Essay on Class Power Theory By C. Wright Mills

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“If I have seen further it is by standing on the shoulders of Giants” – Issac Newton

Newton’s quote strikes at the heart of all academic learning – which is that knowledge is built on the success of those who come before us. Throughout this course we’ve surveyed the literature in comparative politics to gain a greater understanding of the world and how the giants that came before us laid the foundation for the field of study. So in relation to understanding the factors that determine whose preferences are represented in Democracy, we turn to these authors to highlight the critical – and often dissenting – opinions on interest representation. To be clear, I will argue particularly that Elite power theory as first posited by C. Wright Mills lays the fundamental foundation for whose interests are represented, but will also analyze the other opposing theoretical viewpoints. Thus, we will examine fundamentally two questions or factors, first by answering “Who is in charge?” and second by answering “How and why do Interests gain the capacity to be represented?”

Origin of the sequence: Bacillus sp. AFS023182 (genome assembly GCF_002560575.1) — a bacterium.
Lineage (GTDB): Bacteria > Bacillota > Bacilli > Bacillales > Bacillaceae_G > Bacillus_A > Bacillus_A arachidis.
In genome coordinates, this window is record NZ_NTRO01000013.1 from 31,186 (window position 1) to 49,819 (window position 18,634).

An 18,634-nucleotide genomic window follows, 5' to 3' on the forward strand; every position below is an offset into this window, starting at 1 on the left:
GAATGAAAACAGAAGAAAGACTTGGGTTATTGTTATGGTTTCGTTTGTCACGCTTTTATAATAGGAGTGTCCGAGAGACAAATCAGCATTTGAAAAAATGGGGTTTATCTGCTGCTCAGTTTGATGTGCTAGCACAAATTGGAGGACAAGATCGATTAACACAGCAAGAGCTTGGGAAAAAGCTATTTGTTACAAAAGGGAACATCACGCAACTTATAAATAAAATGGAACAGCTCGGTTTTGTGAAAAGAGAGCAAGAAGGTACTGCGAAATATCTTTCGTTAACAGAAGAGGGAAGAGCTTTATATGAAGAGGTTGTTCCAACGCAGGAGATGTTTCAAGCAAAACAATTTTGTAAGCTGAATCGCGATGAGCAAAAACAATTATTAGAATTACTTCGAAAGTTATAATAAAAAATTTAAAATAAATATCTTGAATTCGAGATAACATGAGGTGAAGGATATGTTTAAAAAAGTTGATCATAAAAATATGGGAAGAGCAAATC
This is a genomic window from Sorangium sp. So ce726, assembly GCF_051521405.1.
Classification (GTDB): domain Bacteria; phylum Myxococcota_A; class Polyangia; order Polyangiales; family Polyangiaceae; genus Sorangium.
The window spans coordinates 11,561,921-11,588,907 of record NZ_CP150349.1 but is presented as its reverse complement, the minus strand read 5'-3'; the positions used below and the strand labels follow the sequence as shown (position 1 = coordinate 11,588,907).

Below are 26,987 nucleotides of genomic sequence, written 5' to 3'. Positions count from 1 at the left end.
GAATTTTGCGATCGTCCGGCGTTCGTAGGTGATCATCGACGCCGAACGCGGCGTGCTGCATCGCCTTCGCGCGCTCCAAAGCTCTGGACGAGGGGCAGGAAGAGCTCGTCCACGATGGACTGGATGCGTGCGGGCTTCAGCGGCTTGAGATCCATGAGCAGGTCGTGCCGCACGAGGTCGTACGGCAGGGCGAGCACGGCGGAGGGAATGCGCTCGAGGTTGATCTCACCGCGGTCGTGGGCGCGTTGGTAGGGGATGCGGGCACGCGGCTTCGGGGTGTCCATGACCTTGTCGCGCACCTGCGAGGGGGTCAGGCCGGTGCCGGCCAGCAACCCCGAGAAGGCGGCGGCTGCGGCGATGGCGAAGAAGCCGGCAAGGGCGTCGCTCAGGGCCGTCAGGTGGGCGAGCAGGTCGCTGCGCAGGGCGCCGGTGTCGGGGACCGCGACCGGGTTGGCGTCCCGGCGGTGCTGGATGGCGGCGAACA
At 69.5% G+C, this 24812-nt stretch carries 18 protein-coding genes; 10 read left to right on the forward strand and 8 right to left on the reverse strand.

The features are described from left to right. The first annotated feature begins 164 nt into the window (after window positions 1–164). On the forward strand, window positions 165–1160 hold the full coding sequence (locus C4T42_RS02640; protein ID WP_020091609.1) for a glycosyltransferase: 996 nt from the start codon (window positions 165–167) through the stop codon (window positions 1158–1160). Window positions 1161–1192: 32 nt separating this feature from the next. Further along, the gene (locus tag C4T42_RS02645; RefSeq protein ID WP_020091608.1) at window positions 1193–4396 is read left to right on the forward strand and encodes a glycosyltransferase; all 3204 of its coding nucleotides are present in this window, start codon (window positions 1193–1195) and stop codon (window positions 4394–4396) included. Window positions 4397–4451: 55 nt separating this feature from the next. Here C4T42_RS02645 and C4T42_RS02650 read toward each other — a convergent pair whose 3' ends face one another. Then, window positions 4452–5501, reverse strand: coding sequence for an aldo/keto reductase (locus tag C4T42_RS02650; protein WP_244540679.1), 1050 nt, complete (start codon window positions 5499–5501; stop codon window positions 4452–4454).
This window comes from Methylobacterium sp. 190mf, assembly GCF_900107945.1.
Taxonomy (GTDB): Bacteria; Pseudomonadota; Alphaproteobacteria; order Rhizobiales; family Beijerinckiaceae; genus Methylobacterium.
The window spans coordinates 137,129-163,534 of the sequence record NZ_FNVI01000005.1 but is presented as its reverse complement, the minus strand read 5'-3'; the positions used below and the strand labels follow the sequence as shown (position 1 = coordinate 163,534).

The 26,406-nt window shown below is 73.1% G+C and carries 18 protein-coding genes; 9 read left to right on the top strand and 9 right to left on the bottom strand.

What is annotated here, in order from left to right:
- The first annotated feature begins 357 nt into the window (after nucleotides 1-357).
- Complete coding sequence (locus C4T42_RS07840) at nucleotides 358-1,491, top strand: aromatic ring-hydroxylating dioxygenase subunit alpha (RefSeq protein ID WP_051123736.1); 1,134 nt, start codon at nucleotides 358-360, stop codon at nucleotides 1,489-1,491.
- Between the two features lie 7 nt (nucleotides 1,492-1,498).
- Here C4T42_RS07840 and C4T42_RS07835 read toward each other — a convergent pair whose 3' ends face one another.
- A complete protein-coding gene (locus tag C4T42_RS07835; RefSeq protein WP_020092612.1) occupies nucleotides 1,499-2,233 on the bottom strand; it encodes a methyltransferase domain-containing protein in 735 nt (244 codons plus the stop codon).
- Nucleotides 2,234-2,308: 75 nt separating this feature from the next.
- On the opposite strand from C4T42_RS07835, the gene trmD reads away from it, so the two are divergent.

The first question of who is in charge is fundamental in understanding the distribution of power within American Democracy. Mills proposed what we refer to as elite power theory, specifically defining the elite those “who have the most of what there is to have”. Power, influence, and affluence are all resources that these power elite have. Moreover, these individuals often move and interact only within the same social…

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